A few weeks ago I presented at the British Association for Biological Anthropology and Osteoarchaeology (BABAO) Annual Conference in Sheffield. Rather than present on my PhD research, as I’ve done in past years, I instead focused on another subject that interests me: best practice in digital osteoarchaeology.
I’ve been interested in this subject, especially since I started blogging, and I got an opportunity to explore it further following a TAG presentation at the end of last year on Digital Public Mortuary Archaeology by Howard Williams, who asked if I would co-author a paper on the subject. This paper is forthcoming in Internet Archaeology, in an issue that will include other papers from the TAG session OK computer? Digital Public Archaeologies in Practice.
From my point of view, one thing became very clear when writing this paper: there is a distinct lack of guidance for digital practices in osteoarchaeology and related disciplines, especially where ethical considerations are concerned.
Now, I am by no means the first person to notice this. However, after discussing the matter with colleagues and peers earlier this year, I decided to take it to BABAO in order to raise it to the wider community. I presented examples of digital projects and some of the issues that have been encountered by the people working on them. What follows is a rough summary of what I discussed, although I’ve adjusted it a little for the blog as my presentations are largely visual.
The issues largely fall into one of two categories: the collection of digital data from osteoarchaeological contexts and the dissemination of that data.
One of the main issues for the collection of digital data is a lack of standards for the methods being utilised. This impacts everything from the database fields used for comparative collections to producing evidence that is admissible in court. Some people are starting to work on this issue, especially with regards to the reproducibility of results from specific methodologies. But as this comic from xkcd illustrates ever so well, digital practitioners need to start talking to each other now – at the beginning of the process – to limit the difficulties we’re going to face in the future.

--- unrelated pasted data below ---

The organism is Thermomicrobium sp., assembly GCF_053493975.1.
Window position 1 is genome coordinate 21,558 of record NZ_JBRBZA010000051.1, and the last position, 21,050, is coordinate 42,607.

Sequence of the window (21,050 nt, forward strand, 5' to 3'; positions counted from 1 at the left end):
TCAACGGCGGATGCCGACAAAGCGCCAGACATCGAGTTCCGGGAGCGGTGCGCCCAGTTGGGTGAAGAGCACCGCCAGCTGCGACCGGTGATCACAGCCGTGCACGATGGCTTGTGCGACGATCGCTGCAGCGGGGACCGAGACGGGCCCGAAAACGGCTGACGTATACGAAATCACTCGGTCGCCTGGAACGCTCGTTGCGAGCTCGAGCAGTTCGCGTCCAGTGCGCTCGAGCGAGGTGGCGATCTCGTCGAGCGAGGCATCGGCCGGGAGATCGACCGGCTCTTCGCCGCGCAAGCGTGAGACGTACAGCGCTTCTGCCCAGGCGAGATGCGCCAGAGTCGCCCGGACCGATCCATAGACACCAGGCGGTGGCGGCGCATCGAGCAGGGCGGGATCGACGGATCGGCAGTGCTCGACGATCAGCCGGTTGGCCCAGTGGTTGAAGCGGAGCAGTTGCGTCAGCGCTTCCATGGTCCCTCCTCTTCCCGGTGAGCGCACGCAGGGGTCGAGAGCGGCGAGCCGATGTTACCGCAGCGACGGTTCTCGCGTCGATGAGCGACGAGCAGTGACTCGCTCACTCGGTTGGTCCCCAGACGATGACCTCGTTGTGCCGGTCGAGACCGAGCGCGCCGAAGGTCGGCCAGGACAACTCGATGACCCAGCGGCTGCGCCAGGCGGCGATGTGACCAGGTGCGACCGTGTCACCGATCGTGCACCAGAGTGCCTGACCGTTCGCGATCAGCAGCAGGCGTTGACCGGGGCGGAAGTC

Another issue that has been raised by many non-osteoarchaeologists before is the matter of long-term storage and the retrieval of data. I chose not to say too much about this, as it’s possibly the best recognised issue, and one that is better covered by others.
But perhaps the most important issue facing digital osteoarchaeology is not only WHY we’re using these methods (often they’ve already been justified for scientific purposes, largely because of the cost), but the fact that we’re continuing to do so without really discussing the potential ethical impacts of our work.
When it comes to the dissemination of this data, it is largely done for two reasons: sharing with academics and sharing with other people (although of course these can often overlap).
One area of this that I didn’t cover at all was blogging, since this has been discussed previously in publications (see Bones, Bodies, and Blogs: Outreach and Engagement in Bioarchaeology and Blog Bodies in Blogging Archaeology for examples). As a result it has had the most critical evaluation thus far, both the writing and accompanying visuals.
Most people who’ve launched digital based projects have in some way or form adapted pre-existing guidance and policy documents. See here two examples, from Anthronomics/Dactyl (which mentions the BABAO guidelines) and also Digitised Diseases (which mentions restrictions as a result of the Human Tissues Act, which covered the Royal College of Surgeon collections).
Museums are similar, using and adapting their own pre-existing policies, or – as in the case of the developing Natural History Museum digital database projects – also creating new specific procedure documents, often due to their unique constraints.